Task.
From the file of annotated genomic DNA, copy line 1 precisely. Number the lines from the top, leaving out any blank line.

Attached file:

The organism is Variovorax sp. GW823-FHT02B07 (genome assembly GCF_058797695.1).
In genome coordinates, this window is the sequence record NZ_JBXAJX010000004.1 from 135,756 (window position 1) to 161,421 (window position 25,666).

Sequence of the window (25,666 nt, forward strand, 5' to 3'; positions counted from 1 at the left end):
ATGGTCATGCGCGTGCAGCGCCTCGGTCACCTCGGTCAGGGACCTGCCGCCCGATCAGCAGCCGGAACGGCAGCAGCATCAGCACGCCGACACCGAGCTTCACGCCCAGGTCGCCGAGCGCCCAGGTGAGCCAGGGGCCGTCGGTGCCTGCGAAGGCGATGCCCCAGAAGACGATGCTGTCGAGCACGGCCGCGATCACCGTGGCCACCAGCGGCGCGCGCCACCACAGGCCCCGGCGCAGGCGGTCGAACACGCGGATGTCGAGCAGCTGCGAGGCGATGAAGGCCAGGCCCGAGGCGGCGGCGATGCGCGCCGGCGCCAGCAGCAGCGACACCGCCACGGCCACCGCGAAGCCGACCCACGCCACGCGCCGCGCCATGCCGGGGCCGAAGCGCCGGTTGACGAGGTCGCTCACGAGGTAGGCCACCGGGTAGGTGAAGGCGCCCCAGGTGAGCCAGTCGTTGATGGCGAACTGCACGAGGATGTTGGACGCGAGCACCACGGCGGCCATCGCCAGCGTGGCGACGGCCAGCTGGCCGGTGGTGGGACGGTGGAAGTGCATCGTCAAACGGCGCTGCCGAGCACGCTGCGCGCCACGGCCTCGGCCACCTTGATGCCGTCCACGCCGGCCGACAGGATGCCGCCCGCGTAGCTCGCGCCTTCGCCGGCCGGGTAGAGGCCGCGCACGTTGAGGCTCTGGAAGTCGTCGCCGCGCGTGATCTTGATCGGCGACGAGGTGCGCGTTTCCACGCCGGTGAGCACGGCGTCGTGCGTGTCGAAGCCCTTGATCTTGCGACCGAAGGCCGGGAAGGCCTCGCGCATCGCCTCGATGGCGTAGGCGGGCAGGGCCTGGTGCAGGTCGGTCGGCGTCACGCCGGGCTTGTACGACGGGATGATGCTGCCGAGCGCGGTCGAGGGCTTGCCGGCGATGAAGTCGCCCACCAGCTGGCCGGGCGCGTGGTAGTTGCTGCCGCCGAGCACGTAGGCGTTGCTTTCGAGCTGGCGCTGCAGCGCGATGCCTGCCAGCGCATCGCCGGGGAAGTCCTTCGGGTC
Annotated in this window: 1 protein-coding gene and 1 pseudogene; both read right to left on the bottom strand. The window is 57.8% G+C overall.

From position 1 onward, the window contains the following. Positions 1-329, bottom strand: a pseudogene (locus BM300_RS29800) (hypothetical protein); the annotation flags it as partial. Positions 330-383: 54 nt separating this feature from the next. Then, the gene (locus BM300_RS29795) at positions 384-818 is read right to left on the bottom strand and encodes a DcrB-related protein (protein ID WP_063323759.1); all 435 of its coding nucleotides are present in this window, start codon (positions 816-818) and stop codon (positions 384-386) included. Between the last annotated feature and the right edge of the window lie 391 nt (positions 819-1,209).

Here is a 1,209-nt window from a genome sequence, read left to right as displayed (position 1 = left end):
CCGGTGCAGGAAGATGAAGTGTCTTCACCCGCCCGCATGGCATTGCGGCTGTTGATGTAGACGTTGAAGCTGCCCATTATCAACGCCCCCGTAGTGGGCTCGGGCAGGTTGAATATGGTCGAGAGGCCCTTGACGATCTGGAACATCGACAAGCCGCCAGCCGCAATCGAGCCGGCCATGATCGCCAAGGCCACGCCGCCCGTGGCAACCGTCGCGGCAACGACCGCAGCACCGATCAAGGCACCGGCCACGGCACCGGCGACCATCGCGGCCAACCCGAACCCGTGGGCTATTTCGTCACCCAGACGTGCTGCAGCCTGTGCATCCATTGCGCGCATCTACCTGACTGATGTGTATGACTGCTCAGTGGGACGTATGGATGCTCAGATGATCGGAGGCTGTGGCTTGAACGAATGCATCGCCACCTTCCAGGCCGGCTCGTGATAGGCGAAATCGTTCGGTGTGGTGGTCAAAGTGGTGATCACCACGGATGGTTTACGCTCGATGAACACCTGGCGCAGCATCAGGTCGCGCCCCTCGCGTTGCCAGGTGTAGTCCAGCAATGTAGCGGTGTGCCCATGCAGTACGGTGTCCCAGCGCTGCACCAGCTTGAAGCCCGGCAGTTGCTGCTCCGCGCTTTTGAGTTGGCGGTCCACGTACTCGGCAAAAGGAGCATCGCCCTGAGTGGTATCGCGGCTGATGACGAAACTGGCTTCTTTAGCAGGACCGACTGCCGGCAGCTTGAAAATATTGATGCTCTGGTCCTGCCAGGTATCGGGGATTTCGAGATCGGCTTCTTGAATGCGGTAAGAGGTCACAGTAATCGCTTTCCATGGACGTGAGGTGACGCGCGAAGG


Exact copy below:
The organism is Variovorax sp. GW823-FHT02B07 (genome assembly GCF_058797695.1).